## Table of Contents

## The Goal of Control

Given a physical system, it seems natural to wish for it to exhibit desired behavior. For example, if I have a robot, I want it to do \({something}\). The goal of control theory is to certifiably drive dynamical systems \(\dot x = f(x)\) to desired states \(x^*\). Without (much) loss of generality, we can describe achieving the desired behavior as minimizing \(\|x(t)-x^*\|\) for some desired state \(x^*\). Therefore, of paramount importance is the notion of stability, which captures the ability of the system to decrease, or at the very least bound, the error between the actual system state and the desired state. These notions are formalized as follows:

### Stability:

A system is stable if, for all \(\varepsilon>0\), there exists a \(\delta>0\) such that: \[\|x(0)-x^*\| < \delta \implies \|x(t)-x^* \| < \varepsilon,~~~~ \forall t\ge 0.\]

### Asymptotic Stability:

A system is asymptotically stable if it is stable, and additionally: \[\lim_{t\to\infty}\|x(t)-x^*\| = 0 \]

### Exponential Stability:

A system is exponentially stable if there exists \(M,\lambda,\delta>0\) such that: \[ \|x(0)-x^*\| \le \delta \implies \|x(t) - x^*\| \le Me^{-\lambda t}\|x(0)-x^*\|. \]

Thus far, discussing the stability of the system relies on being able to describe \(x(t)\), which is largely impossible to compute for nonlinear systems (even for a system as simple as the pendulum). Luckily, Lyapunov’s method of stability allows us to reason about the stability of systems without needing to explicitly solve for their solution.

## Lyapunov’s Method

Instead of thinking about what the system will do as time progresses, we can instead think about how a property of the system evolves over time. For example, if I know that the energy of a mechanical system is (strictly) decreasing over time, I don’t have to know exactly what it will do to conclude that it will eventually come to a rest (i.e. will be asymptotically stable). Lyapunov’s method does exactly this, and Lyapunov functions can in some ways be though of as a generalization of energy functions.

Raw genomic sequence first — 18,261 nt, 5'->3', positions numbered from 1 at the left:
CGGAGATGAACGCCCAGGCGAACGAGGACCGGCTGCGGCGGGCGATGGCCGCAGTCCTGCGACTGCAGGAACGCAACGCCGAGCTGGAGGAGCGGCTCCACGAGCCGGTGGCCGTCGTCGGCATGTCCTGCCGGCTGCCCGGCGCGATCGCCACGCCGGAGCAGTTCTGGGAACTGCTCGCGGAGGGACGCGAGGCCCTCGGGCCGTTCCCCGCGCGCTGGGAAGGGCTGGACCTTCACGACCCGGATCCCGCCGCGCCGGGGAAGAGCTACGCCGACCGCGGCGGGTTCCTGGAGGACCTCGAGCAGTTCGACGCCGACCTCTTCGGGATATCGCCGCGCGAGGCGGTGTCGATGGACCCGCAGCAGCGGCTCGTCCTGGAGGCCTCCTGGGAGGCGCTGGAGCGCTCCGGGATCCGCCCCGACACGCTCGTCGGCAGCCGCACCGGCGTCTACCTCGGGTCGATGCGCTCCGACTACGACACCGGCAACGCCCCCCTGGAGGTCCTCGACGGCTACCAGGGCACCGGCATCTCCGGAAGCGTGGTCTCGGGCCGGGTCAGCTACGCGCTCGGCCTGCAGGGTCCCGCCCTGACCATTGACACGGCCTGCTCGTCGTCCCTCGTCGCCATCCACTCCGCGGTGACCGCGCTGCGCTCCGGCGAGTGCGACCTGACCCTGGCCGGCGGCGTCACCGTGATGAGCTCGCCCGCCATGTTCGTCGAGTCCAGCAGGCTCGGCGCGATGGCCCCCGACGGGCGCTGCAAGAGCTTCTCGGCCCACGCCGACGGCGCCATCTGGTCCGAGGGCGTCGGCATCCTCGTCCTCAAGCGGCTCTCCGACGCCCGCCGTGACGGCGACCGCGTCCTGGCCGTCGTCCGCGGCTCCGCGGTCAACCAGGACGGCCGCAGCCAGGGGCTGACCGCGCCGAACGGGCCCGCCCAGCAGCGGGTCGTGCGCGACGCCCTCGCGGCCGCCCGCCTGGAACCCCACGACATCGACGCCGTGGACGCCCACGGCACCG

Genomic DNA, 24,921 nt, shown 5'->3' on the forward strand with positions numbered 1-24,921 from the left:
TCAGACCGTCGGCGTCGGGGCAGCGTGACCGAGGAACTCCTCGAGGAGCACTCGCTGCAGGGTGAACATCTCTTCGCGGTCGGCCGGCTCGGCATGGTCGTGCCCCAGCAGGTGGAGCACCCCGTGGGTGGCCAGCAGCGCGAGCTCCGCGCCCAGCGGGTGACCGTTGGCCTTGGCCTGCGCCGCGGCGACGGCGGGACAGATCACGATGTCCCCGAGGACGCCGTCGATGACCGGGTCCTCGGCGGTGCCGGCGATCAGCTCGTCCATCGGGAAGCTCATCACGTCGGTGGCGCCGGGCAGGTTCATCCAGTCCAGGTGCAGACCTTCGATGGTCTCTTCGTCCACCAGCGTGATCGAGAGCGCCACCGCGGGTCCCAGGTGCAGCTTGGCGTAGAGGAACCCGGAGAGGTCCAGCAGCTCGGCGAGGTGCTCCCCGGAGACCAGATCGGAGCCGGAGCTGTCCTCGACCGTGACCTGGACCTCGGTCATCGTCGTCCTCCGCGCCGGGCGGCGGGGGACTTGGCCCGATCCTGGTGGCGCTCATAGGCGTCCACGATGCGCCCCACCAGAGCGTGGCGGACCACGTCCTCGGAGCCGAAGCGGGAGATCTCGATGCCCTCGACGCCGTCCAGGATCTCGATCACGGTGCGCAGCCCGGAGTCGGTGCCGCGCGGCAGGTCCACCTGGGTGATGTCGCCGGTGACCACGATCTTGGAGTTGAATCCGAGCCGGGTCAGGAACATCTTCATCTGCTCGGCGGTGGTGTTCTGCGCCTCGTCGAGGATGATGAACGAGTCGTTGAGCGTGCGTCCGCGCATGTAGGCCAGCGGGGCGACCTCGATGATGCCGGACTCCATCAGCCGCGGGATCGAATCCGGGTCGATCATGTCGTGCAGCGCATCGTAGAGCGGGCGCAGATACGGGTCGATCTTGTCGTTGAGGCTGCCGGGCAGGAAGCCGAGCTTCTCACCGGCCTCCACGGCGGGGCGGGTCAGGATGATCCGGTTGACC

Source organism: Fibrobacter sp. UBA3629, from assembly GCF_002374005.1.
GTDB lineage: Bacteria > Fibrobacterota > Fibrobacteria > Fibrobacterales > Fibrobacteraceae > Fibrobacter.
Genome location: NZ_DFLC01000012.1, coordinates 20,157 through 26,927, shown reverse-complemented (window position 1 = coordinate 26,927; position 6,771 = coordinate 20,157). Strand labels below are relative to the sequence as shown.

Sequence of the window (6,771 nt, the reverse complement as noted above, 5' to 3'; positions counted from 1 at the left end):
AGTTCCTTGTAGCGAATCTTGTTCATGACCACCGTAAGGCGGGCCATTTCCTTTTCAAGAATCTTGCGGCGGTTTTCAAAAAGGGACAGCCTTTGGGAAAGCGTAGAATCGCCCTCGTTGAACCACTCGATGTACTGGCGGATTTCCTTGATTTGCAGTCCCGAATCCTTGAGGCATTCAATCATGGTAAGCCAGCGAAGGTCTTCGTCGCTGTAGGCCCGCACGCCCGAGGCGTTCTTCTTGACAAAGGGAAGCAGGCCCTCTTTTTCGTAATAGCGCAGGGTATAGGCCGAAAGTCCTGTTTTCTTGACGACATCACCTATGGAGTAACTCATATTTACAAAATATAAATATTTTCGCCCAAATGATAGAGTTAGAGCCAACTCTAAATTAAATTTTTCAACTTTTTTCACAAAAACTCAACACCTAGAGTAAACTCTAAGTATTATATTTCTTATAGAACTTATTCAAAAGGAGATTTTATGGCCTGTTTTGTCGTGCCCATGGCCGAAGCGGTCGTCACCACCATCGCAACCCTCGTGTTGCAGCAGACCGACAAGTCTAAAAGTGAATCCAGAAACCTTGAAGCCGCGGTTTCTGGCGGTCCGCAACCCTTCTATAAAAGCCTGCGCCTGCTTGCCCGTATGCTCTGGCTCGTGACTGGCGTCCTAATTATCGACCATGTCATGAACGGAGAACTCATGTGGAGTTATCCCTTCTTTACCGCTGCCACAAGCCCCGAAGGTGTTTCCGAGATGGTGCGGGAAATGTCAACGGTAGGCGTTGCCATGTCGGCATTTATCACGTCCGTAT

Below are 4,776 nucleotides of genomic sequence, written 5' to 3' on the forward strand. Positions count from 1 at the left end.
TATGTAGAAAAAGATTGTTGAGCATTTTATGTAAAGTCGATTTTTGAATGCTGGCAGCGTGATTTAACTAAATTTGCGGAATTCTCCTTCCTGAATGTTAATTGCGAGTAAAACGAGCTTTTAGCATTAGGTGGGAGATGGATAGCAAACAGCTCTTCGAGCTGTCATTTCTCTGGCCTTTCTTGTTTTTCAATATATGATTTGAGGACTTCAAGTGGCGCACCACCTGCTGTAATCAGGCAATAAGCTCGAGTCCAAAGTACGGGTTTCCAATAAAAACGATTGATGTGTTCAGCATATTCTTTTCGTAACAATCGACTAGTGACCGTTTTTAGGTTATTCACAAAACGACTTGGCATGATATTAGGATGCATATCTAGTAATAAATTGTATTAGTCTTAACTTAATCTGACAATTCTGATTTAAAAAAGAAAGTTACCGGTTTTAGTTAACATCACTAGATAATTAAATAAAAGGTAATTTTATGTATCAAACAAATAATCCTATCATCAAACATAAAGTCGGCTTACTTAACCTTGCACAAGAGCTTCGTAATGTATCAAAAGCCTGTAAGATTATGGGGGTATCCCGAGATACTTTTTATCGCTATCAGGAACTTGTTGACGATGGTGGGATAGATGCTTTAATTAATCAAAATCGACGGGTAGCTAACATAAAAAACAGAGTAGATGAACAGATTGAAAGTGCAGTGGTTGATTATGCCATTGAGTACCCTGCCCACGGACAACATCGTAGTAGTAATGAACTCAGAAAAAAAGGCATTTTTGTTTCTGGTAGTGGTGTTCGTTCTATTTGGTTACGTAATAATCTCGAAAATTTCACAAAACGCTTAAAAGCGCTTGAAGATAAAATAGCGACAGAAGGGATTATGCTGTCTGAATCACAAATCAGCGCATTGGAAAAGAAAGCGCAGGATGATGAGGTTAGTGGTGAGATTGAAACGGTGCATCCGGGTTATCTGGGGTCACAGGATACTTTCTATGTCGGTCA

### Lyapunov’s Theorem

Let \(V:\mathbb{R}^n\to\mathbb{R}\) be a continuously differentiable function satisfying \(V(0) = 0\). If \(V\) additionally satisfies:

- \(V(x) \succ 0\) (positive definite),
- \(\dot V(x) \le 0\),

then (the equilibrium) \(x^*\) is stable.

*Proof*
Given an \(\varepsilon>0\), consider the Lyapunov sublevel set \(\Omega=\{x\in\mathbb{R}^n : V(x) \le c\}\) for some \(c\) such that \(\Omega \subset B_\varepsilon(0)\).
Such a construction is possible via the combined continuity and positive definiteness of \(V.\) Next, observe the following:
\[
V(x(t)) = V(x(0)) + \int_0^t \underbrace{\dot{V}(x(t))}_{\le 0} dt \le V(x(0)) \le c.
\]
Therefore, for initial conditions starting in \(\Omega\), they will remain in \(\Omega\) for all time, i.e. the set \(\Omega\) is forward invariant. With this, define \(\delta > 0\) such that \(B_\delta(0) \subset \Omega\), leading to:
\[
x(0) \in B_\delta(0) \implies x(0) \in \Omega \implies x(t) \in \Omega \implies x(t) \in B_\varepsilon(0),~~~~\forall t\ge 0,
\]
or equivalently:
\[
\|x(0)\| < \delta \implies \|x(t)\|< \varepsilon,
\]
i.e. the system is stable. \(\tag*{$\Box$}\)

Finally, the assumptions of the theorem can be strengthened to show other forms of stability. Namely, asymptotic stability can be certified if \(\dot V \prec 0\) (is negative definite), and exponential stability if \(\dot V \le -\gamma V\) for some \(\gamma > 0\).

### Some Further Intuition

Although the proof is quite simple, it is useful to think deeper about the operations going on under the hood in order to gain some better intuition. First, observe that the time derivative of \(V\) is given by: \[ \dot V(x) = \frac{dV}{dx} \dot x = \frac{dV}{dx}f(x), \] due to the chain rule. This can alternatively be though of as an inner product between vector fields: the vector field generated by taking the gradient of the scalar function \(V\), which points in the direction of steepest ascent, and the vector field \(f\) associated with the dynamics of the system. A dot product measures the extent to which to vectors “align”, so measuring \(\dot V\) is really assessing the extent to which the dynamics will increase the value of the Lyapunov function \(V\). If this derivative is zero, then the vectors \(\frac{dV}{dx}\) and \(f\) are orthogonal. Therefore, the flow of the system will maintain the value of the Lyapunov function – the system will stay on level sets. On the other hand, if the inner product is negative, then some component of the dynamics are pointing in a direction that will decrease the Lyapunov function, and if this happens at all points in time then the system must asymptotically approach the origin. These ideas are captured via the following image: